I haven't said all that can, or that should be said. I close with two items.

The first is the story of the priests and the building fund, in 2 Kings
12:1-16. The priests had, apparently, been using the Temple building fund for their own use for as long as 23 years. The king confronted them, and remedial action was taken -- there were safeguards put in place, so that the money was used for the purpose for which it was given. But there is no mention of restitution, even though restitution for property stolen or damaged was part of the Old Testament law (Exodus 22:1-14, for example). Why not, in this case? I don't know.

The second, and most important, is this: Any offense by a believer, or even mentioning the possibility, should remind me that I, too, may be tempted. (Galatians 6:1) How can I be more careful to avoid temptation? How can I act with integrity? I, too, may have to be dealt with at some point. I hope not, but I may. So may you.

Thanks for reading.

5 comments:

Keetha said...

One aspect of this topic I do feel very strongly about. Before we go to our "brother" with whatever aught we have against him, we'd better make sure it isn't our own problem instead of theirs. If we go to them and the problem is really our own, we may FEEL some freedom (and I would think this is false freedom) from guilt, but at what price to them?

Once in my CWC days, the fall revival of my freshman year, I had several girls (3 to 5 or so, memory isn't serving) come to me to apologize for having "hated" me because I was a Yankee. I don't think it was an orchestrated thing since they all came individually at different times. They all went away feeling better and I was left crushed. I had not known they thought they hated me, rather I thought they were my friends. I think they should have asked GOD to forgive them those attitudes and changed their back biting ways WITHOUT bringing me into it at all. I had not done anything.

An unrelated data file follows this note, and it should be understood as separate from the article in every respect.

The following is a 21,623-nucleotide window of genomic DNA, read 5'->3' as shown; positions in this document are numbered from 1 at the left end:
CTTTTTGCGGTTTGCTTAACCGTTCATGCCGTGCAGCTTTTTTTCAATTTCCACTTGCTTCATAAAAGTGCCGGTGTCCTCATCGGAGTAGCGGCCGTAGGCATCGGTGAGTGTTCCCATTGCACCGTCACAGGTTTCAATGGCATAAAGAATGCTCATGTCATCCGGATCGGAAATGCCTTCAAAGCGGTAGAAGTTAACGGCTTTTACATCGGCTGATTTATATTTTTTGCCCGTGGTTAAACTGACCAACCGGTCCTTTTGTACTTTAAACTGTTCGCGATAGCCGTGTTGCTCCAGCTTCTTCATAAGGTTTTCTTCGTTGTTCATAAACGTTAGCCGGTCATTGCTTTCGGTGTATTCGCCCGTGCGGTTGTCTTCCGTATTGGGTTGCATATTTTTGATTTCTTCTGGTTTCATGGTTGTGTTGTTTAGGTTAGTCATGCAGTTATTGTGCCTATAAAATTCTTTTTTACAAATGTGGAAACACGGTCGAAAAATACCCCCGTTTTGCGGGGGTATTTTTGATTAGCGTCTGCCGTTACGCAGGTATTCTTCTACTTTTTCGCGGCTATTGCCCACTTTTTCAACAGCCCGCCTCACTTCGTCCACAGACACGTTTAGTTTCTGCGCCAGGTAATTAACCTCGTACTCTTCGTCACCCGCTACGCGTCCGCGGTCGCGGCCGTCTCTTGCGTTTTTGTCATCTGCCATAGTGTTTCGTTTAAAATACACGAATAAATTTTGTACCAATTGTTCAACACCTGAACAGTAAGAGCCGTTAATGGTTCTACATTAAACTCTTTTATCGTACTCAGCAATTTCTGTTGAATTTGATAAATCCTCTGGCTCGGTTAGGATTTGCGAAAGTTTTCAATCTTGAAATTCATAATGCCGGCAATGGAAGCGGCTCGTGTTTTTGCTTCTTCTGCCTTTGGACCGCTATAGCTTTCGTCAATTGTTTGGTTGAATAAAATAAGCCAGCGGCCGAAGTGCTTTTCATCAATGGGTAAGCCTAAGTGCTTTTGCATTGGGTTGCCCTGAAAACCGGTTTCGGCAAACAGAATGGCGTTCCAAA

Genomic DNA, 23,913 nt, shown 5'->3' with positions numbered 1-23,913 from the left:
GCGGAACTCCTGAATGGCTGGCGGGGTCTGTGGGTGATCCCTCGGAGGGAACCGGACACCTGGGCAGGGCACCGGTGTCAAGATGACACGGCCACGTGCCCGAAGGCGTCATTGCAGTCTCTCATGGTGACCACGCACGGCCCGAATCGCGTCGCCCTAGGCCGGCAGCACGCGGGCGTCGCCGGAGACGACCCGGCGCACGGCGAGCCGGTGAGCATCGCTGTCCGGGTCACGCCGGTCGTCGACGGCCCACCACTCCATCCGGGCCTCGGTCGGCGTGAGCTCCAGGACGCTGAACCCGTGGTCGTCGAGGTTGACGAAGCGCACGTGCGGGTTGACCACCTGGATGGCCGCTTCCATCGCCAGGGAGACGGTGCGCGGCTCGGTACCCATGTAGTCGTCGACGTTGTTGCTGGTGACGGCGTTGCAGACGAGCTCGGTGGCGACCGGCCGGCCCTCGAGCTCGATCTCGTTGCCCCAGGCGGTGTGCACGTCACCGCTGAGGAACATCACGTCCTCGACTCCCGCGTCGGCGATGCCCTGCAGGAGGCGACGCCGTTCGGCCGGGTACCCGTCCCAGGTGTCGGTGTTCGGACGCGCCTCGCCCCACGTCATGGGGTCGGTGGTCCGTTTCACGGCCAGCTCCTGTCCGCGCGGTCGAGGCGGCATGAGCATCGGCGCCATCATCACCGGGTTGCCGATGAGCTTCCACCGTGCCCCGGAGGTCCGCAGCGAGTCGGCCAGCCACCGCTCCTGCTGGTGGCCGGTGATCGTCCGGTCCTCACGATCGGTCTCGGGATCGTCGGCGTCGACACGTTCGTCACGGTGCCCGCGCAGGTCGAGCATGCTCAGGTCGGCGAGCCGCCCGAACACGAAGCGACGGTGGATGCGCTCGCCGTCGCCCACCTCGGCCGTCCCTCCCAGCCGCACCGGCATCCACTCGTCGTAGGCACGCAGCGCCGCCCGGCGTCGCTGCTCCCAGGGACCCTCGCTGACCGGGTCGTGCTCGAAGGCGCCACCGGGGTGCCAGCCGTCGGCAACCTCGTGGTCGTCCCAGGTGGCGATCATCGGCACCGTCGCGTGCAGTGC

Too many times I've seen people use the "going to their brother" as an "accepted" way of telling their brother off.

Keetha said...

On another note - - - my M-I-L has made a fun little conversation over on my blog in the comments under the microscope post that involves you.

jmoon said...

Thanks for the comment on my blog. I (quickly) perused through your first page posts, and will try to check back in as time allows.

superrustyfly said...

The blue letter bible seems like it takes it's greek manuscript from a different source than my copy, but it looked great. You're point is very good. I agree completely.

Martin LaBar said...

Thanks, Keetha. You are right about that. When in doubt, don't say anything, is a good rule.

Thanks, superrustyfly. I'm not an expert on Greek. Glad you are!

Thanks for stopping by, jmoon.